2 Va. J.L. & Tech. 1 (1997)

handle is hein.journals/vjolt2 and id is 1 raw text is: 2 Va. J.L. & Tech. 1 (Fall 1997) <http://vjolt.student.virginia.edu>
1522-1687 / P 1997 Virginia Journal of Law and Technology Association
VIRGINIA JOURNAL of LAW and TECHNOLOGY
UNIVERSITY OF VIRGINIA               FALL 1997                   2 VA. J.L. & TECH. I
Encryption and the First Amendment [*j
by Robert M. O'Neil **1
1. Though cryptography has ancient roots, the emergence of First Amendment challenges to
government control of encryption is a very recent phenomenon. Yet the several cases now in the
courts, and others likely to follow, promise to make this one of the liveliest arenas for free
expression. Though it is far too early to venture confident predictions, it would be surprising if the
Supreme Court does not pass upon encryption issues sometime in the next few years.
2. The constitutional issues emerge with a clarity and simplicity that contrasts sharply with the
inherent complexity of the technology. The basic issue is a profoundly important one both for free
speech and for electronic communication: whether the United States Government may require
export licenses of persons who disseminate encryption programs or publish, either electronically
or in print, materials discussing encryption where non-U.S. citizens may access those materials.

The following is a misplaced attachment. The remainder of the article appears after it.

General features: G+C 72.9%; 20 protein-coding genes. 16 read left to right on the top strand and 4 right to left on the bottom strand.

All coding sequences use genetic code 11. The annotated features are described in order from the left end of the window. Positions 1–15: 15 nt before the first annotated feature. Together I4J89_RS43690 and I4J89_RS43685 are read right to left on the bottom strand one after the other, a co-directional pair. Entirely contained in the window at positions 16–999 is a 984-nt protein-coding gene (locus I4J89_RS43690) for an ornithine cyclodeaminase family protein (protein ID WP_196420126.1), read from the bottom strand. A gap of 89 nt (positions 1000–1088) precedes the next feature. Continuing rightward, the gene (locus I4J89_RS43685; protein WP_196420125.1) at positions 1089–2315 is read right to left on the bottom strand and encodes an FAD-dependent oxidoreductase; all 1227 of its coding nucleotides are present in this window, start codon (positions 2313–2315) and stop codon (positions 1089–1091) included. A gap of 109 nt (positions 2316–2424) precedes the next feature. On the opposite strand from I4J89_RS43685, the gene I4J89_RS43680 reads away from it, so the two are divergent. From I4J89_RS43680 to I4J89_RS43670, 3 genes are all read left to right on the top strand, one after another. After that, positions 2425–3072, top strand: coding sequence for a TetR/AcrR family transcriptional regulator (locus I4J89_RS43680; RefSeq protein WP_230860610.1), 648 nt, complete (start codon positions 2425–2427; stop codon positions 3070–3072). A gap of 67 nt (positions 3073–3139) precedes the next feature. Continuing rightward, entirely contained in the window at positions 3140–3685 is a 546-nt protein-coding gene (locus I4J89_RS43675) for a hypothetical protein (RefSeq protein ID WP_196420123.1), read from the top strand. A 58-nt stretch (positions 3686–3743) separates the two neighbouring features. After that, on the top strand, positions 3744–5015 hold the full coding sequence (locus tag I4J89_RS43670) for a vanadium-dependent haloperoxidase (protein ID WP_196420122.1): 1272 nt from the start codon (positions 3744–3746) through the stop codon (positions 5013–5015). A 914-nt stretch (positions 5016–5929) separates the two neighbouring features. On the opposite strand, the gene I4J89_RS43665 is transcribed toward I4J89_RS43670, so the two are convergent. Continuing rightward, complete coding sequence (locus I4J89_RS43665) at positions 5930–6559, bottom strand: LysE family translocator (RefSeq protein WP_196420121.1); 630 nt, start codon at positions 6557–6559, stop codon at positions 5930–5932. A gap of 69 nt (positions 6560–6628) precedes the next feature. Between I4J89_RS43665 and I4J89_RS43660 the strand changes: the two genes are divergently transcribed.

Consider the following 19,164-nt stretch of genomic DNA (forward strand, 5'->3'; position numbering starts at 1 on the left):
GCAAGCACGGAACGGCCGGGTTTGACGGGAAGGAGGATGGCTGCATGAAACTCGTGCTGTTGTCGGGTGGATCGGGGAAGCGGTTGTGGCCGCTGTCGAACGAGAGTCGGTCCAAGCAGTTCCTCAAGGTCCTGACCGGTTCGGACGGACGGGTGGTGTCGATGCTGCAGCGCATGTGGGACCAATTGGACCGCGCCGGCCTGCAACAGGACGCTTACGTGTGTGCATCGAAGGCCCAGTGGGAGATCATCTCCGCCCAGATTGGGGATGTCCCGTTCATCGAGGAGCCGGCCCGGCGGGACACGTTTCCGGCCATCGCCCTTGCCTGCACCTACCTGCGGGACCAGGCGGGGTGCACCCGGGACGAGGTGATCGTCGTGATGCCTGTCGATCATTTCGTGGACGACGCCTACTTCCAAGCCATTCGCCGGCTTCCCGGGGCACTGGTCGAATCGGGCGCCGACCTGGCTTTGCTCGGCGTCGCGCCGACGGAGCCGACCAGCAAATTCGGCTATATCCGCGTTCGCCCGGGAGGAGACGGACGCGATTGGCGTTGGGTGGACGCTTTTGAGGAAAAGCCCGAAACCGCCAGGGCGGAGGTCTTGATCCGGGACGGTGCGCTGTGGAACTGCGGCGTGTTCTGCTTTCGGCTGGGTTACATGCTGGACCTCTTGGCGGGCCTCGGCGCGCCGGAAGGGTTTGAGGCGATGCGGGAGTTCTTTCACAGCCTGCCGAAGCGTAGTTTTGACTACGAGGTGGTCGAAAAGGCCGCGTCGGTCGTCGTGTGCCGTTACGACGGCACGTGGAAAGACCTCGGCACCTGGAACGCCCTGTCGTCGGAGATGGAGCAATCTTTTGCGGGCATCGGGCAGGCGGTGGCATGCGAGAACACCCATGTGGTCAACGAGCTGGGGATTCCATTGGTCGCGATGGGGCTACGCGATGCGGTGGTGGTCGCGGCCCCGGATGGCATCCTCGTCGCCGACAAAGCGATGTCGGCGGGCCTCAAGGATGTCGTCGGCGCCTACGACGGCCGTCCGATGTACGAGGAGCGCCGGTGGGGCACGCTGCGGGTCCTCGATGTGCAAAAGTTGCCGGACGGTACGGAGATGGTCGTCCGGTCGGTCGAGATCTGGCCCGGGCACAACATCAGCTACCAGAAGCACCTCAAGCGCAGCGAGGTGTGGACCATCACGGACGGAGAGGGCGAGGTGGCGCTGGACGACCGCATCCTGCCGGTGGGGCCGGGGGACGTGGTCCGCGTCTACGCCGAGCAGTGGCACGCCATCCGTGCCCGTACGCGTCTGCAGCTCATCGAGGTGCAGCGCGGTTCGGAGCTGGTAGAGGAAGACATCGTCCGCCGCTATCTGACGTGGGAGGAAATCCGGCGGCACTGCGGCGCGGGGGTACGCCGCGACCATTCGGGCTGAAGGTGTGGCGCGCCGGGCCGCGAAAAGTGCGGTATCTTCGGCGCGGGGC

3. Not surprisingly, federal courts differ in the resolution of this issue. A district judge in San
Francisco has twice held encryption software to be expression fully protected by the First
Amendment.j1J Her decision is currently under review by the Court of Appeals for the Ninth
Circuit.L2J Meanwhile, a judge in Washington, D.C. took a markedly different view of a
commercial publisher who sought, but was denied, a license for foreign distribution of encryption
programs.[3J He found the export controls virtually immune from constitutional challenge, in
deference to the foreign affairs powers of the President.141 With respect to encryption programs
themselves, he recognized the presence of an expressive element, but appraised the regulatory
scheme under a much lower level of scrutiny than did the San Francisco judge.J5j
4. A third case pending in federal court in Cleveland promises to be the most interesting and difficult
of the encryption cases.161 The plaintiff, a law professor who teaches computer law has felt
compelled to bar foreign students and visiting international scholars from his classes, lest the mere
discussion of encryption in their presence be deemed an unlicensed export of regulated
technology.[7J
5. While the facts of the three cases differ substantially, they share common themes. The customary
level of judicial deference to executive controls over the export of sensitive material

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